- Food & Drink
The trouble with having curly hair is that I wake up most mornings looking like a Bichon Frisé that’s licked a socket. I have a halo of brambles that neither comb, mousse or hairspray can control.
This Medusan tangle is at its worst in winter. At night the dry heat given out by our puttering radiators rakes its way through my hair, creating frizz and fuzz. During the day I have to choose between jamming a hat on my head, forcing my hair to sag and wilt like an overburdened pot plant, or leave myself open to the elements – to every tug of cold air, splash of rain and drip of snow.
My hair rages against the weather. It stands up in shocked outrage. Occasionally I catch sight of myself in a window or mirror and briefly I wonder who that dumpy woman in a fright wig is. And then I realise. And then I twiddle and fiddle, vainly hoping my clown cap of curls will transform itself into a glossy Middletonesque mane.
No, winter is a terrible time of year for those of us with a more than passing resemblance to Shirley Temple. Which makes my enthusiasm for it puzzling. I love the lash of cold weather when I’m buttoned up in jumpers, thermals and coat. I love the contrast between the warmth at my core and the brittle cold that surrounds me.
Which leads us neatly to Baked Alaskas. Or rather, to the reverse of Baked Alaskas. Because Baked Alaskas have frozen hearts that are wrapped up in a layer of warm, marshmallowy meringue – completely the opposite of me in my HeatTech long johns and frosted waterproofs. So that intro doesn’t really link to them at all. But it did feel good to share my complaints about my hair.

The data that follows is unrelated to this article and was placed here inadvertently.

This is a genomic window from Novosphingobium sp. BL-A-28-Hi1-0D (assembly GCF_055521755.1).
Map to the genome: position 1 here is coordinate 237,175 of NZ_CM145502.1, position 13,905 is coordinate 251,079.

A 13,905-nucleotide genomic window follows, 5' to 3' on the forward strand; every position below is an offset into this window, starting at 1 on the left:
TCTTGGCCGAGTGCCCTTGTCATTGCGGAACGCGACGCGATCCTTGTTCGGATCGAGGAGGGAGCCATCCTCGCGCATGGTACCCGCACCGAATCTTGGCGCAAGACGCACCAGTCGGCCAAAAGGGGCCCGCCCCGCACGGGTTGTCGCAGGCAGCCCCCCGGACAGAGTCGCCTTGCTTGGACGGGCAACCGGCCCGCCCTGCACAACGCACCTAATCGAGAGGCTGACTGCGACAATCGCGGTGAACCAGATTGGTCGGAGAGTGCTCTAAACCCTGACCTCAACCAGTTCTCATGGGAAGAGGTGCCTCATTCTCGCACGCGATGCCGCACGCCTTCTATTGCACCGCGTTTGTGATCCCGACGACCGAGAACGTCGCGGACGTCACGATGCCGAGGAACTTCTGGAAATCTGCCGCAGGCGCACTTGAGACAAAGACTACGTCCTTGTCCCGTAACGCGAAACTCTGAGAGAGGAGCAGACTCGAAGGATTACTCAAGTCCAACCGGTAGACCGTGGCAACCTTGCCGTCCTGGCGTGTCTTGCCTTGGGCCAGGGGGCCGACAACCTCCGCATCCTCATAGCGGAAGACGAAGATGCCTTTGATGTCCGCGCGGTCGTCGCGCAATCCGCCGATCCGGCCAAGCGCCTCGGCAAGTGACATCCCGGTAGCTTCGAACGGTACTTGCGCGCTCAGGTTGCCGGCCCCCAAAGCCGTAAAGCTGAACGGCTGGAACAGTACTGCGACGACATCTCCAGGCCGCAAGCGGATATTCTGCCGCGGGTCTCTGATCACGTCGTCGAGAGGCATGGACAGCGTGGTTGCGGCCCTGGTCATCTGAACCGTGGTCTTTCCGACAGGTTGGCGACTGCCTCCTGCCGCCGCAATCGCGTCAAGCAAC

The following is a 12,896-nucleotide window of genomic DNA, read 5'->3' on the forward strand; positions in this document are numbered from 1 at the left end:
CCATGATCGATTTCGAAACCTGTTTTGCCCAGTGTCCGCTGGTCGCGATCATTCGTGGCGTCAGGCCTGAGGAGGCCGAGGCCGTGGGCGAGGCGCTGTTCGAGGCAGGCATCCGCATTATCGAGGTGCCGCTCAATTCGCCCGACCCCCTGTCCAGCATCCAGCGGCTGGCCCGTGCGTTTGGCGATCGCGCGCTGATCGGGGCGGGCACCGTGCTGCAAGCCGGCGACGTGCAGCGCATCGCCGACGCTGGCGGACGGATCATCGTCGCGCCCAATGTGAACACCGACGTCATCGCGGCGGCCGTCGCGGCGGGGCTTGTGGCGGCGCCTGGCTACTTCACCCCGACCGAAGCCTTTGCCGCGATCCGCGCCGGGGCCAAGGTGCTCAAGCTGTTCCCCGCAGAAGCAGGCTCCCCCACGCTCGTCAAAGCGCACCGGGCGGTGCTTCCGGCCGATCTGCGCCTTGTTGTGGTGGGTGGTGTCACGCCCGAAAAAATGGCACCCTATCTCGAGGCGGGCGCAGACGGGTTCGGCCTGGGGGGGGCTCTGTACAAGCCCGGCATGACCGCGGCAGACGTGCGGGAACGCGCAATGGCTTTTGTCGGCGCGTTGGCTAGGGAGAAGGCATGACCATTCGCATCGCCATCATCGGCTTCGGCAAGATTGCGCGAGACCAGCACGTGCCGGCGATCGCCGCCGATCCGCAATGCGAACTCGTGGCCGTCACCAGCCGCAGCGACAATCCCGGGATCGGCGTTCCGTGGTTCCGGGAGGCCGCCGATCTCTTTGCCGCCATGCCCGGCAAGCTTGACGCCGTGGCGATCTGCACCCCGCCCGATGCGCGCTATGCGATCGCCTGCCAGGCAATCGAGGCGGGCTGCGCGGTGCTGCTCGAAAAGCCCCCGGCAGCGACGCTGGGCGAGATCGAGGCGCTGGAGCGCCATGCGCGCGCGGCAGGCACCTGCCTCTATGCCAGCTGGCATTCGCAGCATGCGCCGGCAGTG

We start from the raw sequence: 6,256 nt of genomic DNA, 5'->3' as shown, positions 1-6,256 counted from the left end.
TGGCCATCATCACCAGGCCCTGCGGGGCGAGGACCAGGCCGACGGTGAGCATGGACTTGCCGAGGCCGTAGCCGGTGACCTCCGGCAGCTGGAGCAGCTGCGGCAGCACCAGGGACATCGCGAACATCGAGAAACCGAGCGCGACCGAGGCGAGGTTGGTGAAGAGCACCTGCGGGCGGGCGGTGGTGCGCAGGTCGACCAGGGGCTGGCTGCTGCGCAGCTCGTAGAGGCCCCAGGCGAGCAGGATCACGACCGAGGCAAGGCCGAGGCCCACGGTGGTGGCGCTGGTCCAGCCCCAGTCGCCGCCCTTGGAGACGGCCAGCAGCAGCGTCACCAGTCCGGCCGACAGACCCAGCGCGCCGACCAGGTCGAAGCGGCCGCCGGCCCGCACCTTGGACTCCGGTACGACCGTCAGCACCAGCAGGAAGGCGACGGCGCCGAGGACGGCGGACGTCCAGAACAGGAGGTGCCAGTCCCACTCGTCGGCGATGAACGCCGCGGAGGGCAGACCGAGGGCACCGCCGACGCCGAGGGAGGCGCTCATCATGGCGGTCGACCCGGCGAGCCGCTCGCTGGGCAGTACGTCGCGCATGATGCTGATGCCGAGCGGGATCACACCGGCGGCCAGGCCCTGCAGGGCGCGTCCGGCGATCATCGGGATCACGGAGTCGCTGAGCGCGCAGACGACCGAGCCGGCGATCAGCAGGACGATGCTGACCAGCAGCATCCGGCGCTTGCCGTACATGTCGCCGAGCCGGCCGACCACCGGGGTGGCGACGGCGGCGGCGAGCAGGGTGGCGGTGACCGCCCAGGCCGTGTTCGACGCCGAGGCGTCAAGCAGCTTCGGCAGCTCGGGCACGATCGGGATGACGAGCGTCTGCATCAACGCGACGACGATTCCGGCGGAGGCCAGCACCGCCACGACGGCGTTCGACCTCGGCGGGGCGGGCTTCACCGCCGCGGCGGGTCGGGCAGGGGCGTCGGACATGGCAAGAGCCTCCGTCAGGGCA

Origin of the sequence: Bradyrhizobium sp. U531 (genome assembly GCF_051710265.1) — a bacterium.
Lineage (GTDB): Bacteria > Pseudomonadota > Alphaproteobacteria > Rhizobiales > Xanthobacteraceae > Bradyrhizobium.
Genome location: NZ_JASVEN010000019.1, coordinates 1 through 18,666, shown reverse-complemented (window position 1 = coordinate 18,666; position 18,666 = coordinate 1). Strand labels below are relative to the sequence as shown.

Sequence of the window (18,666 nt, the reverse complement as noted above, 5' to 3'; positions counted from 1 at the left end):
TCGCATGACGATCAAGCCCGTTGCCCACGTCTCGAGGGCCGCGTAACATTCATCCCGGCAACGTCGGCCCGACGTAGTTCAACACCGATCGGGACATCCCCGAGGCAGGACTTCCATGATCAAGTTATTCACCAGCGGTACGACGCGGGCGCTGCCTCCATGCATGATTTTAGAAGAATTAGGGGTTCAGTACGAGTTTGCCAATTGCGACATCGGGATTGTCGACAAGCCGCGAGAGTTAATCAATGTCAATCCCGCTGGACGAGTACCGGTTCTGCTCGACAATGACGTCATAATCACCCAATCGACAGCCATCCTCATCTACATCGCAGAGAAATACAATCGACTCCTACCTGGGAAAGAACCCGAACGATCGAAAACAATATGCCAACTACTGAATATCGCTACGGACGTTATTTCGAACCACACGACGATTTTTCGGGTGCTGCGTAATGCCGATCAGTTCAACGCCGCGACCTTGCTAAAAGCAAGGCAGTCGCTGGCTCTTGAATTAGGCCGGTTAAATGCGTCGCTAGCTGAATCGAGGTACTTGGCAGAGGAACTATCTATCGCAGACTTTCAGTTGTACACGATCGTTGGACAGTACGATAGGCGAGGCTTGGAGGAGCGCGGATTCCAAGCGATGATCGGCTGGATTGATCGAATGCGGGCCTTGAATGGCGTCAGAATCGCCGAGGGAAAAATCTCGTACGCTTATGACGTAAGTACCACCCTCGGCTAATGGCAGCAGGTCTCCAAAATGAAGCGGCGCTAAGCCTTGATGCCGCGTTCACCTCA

A ball of ice cream in a snug meringue jacket
200ml vanilla ice cream
150g Madeira cake
30g raspberry jam
2 medium egg whites
100g caster sugar
1 Soften the ice cream for 5 minutes or until it’s scoopable. Then scoop it into 4 (50ml) balls and place them on a baking tray. Freeze for 2 hours or until solid.
2 Stamp 4 (7cm) rounds from the Madeira cake. Spread with the raspberry jam. Lift the ice cream balls off the baking tray with a palette knife and place them on the sponges. Return the Alaskas to the freezer on a baking tray lined with greaseproof paper. They’ll keep well in the freezer for 24 hours prepared up to this stage.
3 When you’re ready to bake the Alaskas, preheat the oven to gas mark 8/230°C/fan oven 210°C. Whisk the egg whites in a dry, clean, grease-free bowl until opaque, stiff and thick. Whisk in the sugar, 1 tbsp at a time, until all the sugar has been used and the meringue is glossy.
4 Working quickly, spoon the meringue over the ice cream and sponge and swirl to make sure they are completely covered. Bake for 3 minutes or until browned. Lift onto serving plates and serve straight away.